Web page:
Hankey, Thomson (DNB01)
HANKEY, THOMSON (1805–1893), politician and political economist, born in May 1805, was eldest son of Thomson Hankey (d. 1857), by his wife Martha, daughter of Benjamin Harrison. He was descended from Sir John Barnard [q. v.]; in 1855 he reprinted for private circulation, with a preface by himself, the 'Memoirs' of Barnard, which had first appeared in 1820.
Hankey was admitted into his father's firm of Thomson Hankey & Co., West India merchants, and ultimately became senior partner. He was elected a director of the Bank of England in 1835, and served as governor in 1851-2. In 1853 he was returned in the liberal interest to parliament for the city of Peterborough, and sat continuously until 1868. He was then beaten by a local candidate, but represented it again from 1874 to 1880, when he was once more defeated. During these years he had fought six contested elections. In the House of Commons he spoke frequently, and with independence of thought, on financial subjects. After the commercial panic of 1866 he criticised the constitution and action of the Bank of England. From April 1855 to July 1877 he was a member of the Political Economy Club. He collected a special library of tracts on financial topics, and at the close of his life gave many to the library of the City Liberal Club (Catalogue, 1890, pp. 111-14; Supplement, 1894, p. 55), and others to the library of the Bank of England. He studied the works of the leading French writers on political economy, and corresponded with them on his favourite points.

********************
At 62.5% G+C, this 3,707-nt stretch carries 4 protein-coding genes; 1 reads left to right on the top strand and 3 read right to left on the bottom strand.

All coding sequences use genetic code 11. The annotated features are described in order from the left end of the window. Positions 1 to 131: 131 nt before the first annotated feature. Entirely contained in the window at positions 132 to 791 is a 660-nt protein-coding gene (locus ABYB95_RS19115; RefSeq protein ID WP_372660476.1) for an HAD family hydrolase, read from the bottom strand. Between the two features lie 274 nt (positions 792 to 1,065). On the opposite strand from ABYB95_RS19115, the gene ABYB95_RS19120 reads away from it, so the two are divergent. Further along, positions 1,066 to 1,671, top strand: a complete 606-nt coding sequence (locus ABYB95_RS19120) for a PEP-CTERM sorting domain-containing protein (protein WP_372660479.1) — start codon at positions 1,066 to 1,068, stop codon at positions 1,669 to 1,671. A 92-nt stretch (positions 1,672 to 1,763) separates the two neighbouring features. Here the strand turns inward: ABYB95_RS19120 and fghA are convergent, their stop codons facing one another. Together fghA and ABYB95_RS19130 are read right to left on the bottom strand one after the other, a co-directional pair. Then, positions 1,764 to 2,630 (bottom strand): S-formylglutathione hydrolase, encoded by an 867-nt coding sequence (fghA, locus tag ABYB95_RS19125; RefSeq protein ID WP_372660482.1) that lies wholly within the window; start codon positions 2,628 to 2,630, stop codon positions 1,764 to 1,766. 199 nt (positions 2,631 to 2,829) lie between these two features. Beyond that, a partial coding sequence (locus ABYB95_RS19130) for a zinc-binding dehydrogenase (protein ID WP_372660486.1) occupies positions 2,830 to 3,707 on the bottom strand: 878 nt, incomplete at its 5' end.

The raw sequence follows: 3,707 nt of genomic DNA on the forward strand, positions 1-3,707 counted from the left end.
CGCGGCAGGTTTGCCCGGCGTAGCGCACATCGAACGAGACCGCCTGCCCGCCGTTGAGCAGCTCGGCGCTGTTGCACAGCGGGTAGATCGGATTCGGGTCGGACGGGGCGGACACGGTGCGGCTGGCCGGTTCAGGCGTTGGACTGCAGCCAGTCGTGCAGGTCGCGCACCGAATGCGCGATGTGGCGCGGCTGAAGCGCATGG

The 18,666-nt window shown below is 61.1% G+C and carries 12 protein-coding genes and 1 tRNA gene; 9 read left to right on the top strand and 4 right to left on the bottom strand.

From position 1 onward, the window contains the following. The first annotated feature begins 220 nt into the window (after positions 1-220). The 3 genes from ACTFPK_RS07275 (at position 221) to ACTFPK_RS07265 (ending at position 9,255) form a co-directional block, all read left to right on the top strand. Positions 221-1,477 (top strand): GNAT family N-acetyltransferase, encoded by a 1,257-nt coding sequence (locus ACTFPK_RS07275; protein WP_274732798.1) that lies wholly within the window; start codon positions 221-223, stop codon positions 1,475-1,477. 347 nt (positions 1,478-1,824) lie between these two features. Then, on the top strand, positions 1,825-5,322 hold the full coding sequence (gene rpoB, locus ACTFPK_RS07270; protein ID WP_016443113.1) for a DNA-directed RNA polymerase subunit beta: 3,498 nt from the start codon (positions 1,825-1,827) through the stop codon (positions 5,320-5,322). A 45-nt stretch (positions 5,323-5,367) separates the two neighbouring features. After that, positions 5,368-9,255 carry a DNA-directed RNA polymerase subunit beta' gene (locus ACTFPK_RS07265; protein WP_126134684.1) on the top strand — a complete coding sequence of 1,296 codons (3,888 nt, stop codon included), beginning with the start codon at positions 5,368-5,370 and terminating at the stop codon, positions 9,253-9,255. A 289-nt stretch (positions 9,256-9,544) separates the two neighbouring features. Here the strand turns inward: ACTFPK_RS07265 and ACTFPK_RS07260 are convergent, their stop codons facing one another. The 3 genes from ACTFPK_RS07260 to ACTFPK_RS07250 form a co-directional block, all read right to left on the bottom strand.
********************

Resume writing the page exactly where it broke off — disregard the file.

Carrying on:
Hankey died at 59 Portland Place, London, on 13 Jan. 1893, and was buried in the churchyard of Shipbourne, near Tonbridge, Kent, a tablet being placed in the church in his memory. He married, on 4 Feb. 1831, Appoline Agatha Alexander, daughter of William Alexander and half-sister of Sir William Alexander, the chief baron. She died at 59 Portland Place, London, on 8 July 1888, and was also buried in Shipbourne churchyard.
In 1858 Hankey delivered at the Mechanics' Institution of Peterborough a lecture on 'Banking, its Utility and Economy.' This was printed, with an addition 'respecting the working and management of the Bank of England,' for private circulation only, in 1860. It was published in 1873, and a fourth edition, expanded and revised as regards the bank by Clifford Wigram, came out in 1887. His other works were: 1. 'Remarks on the Production of the Precious Metals,' by Leon Faucher. Translated by Thomson Hankey, jun., 1852. 2. 'Maria Theresa, the Empress Queen,' a lecture, 1859. 3. 'Taxes and Expenditure,' a lecture, 1864. 4. 'Suggestions for improving the Management of Public Business in the House of Commons,' 1876: referring mostly to proceedings on government bills in committee. 5. 'On Bi-Metallism,' 1879. 6. 'Irish Grievances,' 1881 and 1888: in favour of the abolition of the office of lord-lieutenant and the cheapening of private bill legislation. 7. 'London Dinners,' 1883: a bright little paper, which had previously appeared in 'Macmillan's Magazine,' March 1872, pp. 370-5.[Burke's Landed Gentry, 9th edit.; Peterborough Advertiser, 21 Jan. 1893, p. 6; Times, 16 Jan. 1893, pp. 1, 10; Athenæum, 21 Jan. 1893, p. 89; private information.]